France suspects junta leader linked to stadium massacre

French Foreign Minister Bernard Kouchner said France suspects Guinea's military leader Captain Moussa Dadis Camara was involved in last week’s deadly crackdown on an opposition rally at a Conakry football stadium.


AFP - France suspects Guinea's military leader Captain Moussa Dadis Camara personally took part in the decision to order a crackdown on opposition protesters, Foreign Minister Bernard Kouchner said Wednesday.

"The least we can say is that we strongly suspect the interim president to have ... taken part in the decision," Kouchner told the French parliament's foreign affairs commission when asked about Camara's role.

Camara, who seized power last year, insists he was not responsible for his troops' actions, but the massacre, which witnesses say was coupled with the mass rape of women demonstrators, has triggered international outrage.

UN officials and human rights groups say more than 150 people were killed on September 28 when Guinean troops opened fire on an unarmed crowd gathered in a stadium in Guinea's capital Conakry to protest against Camara's rule.

The junta in Conakry says that 56 people died and admitted that a dozen had gunshot wounds, but claims others were trampled in a stampede.

"Was Captain Dadis responsible or not for this savage intervention by the Guinean army in the stadium where the opposition was protesting?" Kouchner asked. "It's hard to say, because obviously he and everyone else denies it."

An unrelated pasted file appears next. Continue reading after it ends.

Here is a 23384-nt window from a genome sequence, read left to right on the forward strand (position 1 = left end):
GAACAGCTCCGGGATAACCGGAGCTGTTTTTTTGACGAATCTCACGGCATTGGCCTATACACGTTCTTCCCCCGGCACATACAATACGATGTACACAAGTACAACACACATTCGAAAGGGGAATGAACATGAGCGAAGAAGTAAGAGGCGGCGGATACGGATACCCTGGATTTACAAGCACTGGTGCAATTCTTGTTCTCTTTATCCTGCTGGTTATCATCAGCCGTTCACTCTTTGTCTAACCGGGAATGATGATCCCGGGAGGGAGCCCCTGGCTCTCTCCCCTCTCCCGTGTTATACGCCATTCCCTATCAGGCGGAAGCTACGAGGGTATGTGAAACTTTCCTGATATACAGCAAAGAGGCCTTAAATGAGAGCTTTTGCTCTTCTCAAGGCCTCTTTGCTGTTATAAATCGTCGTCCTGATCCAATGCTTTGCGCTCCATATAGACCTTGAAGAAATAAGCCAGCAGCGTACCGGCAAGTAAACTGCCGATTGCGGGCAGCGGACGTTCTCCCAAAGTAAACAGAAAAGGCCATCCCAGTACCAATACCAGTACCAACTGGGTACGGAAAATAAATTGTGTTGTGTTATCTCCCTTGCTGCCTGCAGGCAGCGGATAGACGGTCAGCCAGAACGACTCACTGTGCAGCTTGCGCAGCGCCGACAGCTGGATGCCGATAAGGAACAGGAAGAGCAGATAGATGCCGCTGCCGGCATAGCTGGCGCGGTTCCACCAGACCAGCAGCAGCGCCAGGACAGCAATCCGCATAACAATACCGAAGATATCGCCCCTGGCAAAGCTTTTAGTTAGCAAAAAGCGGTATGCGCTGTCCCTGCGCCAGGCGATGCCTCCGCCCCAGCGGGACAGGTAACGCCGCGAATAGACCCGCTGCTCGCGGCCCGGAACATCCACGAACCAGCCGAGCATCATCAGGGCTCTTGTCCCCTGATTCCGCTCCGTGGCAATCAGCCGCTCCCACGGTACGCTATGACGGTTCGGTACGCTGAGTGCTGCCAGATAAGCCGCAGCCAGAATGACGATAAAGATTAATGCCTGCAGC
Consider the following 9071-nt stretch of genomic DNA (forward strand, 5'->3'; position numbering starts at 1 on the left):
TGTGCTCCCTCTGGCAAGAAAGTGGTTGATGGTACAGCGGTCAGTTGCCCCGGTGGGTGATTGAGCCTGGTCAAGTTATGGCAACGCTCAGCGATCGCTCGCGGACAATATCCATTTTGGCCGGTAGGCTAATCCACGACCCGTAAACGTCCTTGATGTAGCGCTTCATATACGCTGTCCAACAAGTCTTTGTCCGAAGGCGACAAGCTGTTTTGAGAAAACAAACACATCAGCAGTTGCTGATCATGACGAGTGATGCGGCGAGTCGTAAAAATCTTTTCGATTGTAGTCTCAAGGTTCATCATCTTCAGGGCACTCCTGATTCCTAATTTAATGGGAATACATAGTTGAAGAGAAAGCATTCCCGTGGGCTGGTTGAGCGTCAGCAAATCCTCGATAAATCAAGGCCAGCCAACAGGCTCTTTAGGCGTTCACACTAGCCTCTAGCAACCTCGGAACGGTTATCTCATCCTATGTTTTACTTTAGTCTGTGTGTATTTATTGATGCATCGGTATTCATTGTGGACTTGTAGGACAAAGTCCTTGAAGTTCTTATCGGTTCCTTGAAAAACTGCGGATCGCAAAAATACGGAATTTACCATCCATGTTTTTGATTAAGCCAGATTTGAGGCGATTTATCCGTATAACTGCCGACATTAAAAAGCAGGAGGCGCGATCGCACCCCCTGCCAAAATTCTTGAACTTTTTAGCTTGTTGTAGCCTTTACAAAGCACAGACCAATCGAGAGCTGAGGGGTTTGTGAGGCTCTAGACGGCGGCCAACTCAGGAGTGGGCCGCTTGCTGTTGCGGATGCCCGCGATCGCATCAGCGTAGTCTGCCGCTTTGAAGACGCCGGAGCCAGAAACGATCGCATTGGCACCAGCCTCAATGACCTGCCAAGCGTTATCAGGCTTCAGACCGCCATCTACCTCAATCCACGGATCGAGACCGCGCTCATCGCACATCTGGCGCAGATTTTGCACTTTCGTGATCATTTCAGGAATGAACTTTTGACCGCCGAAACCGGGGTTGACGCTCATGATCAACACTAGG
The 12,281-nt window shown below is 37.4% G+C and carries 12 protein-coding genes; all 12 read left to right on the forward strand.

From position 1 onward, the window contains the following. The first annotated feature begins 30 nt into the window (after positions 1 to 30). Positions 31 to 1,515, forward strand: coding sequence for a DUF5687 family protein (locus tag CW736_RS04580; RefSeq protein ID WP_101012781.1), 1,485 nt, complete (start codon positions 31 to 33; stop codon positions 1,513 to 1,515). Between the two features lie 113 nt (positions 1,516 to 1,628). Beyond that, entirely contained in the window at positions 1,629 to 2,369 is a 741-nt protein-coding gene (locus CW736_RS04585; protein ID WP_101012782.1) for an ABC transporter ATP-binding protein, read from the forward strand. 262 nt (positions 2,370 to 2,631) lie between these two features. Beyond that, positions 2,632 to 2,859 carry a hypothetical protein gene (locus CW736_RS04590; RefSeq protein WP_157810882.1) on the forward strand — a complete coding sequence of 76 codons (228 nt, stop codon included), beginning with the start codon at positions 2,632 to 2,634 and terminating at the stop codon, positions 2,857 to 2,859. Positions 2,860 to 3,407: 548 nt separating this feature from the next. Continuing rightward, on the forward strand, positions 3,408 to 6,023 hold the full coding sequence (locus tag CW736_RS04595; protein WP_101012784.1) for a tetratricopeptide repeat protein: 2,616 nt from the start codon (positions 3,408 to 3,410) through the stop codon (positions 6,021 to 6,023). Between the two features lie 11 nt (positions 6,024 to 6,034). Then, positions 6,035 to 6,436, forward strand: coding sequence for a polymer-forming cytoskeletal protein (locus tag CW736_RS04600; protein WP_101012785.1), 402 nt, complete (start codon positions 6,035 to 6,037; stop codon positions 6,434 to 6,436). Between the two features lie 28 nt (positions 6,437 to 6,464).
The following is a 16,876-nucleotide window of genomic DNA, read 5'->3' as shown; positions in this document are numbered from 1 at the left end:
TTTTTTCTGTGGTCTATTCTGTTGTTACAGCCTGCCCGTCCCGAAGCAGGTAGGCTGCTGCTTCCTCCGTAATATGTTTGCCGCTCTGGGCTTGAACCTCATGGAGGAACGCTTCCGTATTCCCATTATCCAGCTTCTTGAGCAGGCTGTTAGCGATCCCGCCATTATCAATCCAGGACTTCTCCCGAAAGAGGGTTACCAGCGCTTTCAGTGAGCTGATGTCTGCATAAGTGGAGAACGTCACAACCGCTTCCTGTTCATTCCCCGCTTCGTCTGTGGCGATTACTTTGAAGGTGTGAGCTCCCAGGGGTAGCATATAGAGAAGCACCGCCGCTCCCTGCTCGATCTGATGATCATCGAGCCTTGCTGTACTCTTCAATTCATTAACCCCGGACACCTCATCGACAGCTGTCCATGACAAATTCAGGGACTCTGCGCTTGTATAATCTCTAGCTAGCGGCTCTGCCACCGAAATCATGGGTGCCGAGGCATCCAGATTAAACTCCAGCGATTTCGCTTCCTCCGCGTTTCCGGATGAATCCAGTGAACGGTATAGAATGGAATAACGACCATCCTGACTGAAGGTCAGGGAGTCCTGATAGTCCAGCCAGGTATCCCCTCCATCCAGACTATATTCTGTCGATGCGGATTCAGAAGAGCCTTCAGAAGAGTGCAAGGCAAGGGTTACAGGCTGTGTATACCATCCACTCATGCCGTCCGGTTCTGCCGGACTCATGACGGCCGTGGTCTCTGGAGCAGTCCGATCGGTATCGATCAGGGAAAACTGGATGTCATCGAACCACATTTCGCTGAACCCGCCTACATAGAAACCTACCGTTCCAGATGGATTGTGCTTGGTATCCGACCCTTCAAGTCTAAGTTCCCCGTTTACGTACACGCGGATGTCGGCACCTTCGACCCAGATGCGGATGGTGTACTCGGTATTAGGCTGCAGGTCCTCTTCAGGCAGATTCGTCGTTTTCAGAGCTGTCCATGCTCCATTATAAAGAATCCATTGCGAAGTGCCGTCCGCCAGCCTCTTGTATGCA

"Nevertheless, it was red berets, the forces that surround the leader of the coup d'etat," he said, noting that Camara "still lives in the military camp and not in the presidential palace".

Kouchner said the Camara loyalists who carried out the killings were largely "foresters" -- members of groups from the dense forests of southeastern Guinea -- and said he had heard they were "recently reinforced by Liberian troops, former mercenaries".

France, Guinea's former colonial ruler, has cut military ties with the regime since the massacre and Kouchner has previously said Paris "can no longer work with Dadis Camara", calling for international intervention.

An aide to Camara accused Kouchner of carrying out a "political and media lynching" of the Guinea regime and appealed to President Nicolas Sarkozy to rein him in.

"We are asking the highest political authority to ask Bernard Kouchner to show restraint. It's very, very important," said Idrissa Sherif, an advisor to the Camara, in an interview with France 24.

US Secretary of State Hillary Clinton expressed outrage Tuesday over the alleged killings and rapes by junta forces and said the junta led by Camara must recognize "they cannot remain in power".

State Department deputy spokesman Robert Wood, elaborating Wednesday on her remarks, told AFP that "we believe Camara's failure of leadership makes him an untenable mentor for the democratic transition Guinea needs to restore stability and democracy".

"He should act in the best interests of Guinea by taking immediate action to allow a transition to constitutional democracy. The junta needs to stand by its promise to hold free, fair, timely and transparent elections," Wood said.

Burkina Faso's President Blaise Compaore has stepped in as a regional mediator.

Guinea's opposition has set tough terms for progress, which include the resignation of the junta, the arrest of those responsible for the massacre and moves to appoint a new interim government of national unity.

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